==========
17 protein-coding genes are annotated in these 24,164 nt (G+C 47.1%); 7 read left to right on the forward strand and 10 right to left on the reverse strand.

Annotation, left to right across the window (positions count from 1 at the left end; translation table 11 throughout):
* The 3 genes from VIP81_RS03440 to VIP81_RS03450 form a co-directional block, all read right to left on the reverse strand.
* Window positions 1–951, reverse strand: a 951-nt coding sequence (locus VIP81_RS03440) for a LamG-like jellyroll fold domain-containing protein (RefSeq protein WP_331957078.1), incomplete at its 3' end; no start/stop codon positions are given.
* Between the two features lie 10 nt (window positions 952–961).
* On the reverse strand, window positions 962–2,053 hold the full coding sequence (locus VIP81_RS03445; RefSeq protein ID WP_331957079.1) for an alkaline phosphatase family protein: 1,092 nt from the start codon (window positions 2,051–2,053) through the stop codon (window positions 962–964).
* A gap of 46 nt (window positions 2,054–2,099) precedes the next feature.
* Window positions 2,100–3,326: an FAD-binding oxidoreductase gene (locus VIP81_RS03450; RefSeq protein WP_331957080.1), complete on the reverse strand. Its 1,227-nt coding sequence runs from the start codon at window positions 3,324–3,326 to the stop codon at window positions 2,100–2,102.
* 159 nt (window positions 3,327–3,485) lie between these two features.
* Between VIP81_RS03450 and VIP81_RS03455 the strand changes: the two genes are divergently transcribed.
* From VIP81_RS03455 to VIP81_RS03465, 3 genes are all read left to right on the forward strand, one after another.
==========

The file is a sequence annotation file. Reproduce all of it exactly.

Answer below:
17 protein-coding genes are annotated in these 24,164 nt (G+C 47.1%); 7 read left to right on the forward strand and 10 right to left on the reverse strand.

Annotation, left to right across the window (positions count from 1 at the left end; translation table 11 throughout):
* The 3 genes from VIP81_RS03440 to VIP81_RS03450 form a co-directional block, all read right to left on the reverse strand.
* Window positions 1–951, reverse strand: a 951-nt coding sequence (locus VIP81_RS03440) for a LamG-like jellyroll fold domain-containing protein (RefSeq protein WP_331957078.1), incomplete at its 3' end; no start/stop codon positions are given.
* Between the two features lie 10 nt (window positions 952–961).
* On the reverse strand, window positions 962–2,053 hold the full coding sequence (locus VIP81_RS03445; RefSeq protein ID WP_331957079.1) for an alkaline phosphatase family protein: 1,092 nt from the start codon (window positions 2,051–2,053) through the stop codon (window positions 962–964).
* A gap of 46 nt (window positions 2,054–2,099) precedes the next feature.
* Window positions 2,100–3,326: an FAD-binding oxidoreductase gene (locus VIP81_RS03450; RefSeq protein WP_331957080.1), complete on the reverse strand. Its 1,227-nt coding sequence runs from the start codon at window positions 3,324–3,326 to the stop codon at window positions 2,100–2,102.
* 159 nt (window positions 3,327–3,485) lie between these two features.
* Between VIP81_RS03450 and VIP81_RS03455 the strand changes: the two genes are divergently transcribed.
* From VIP81_RS03455 to VIP81_RS03465, 3 genes are all read left to right on the forward strand, one after another.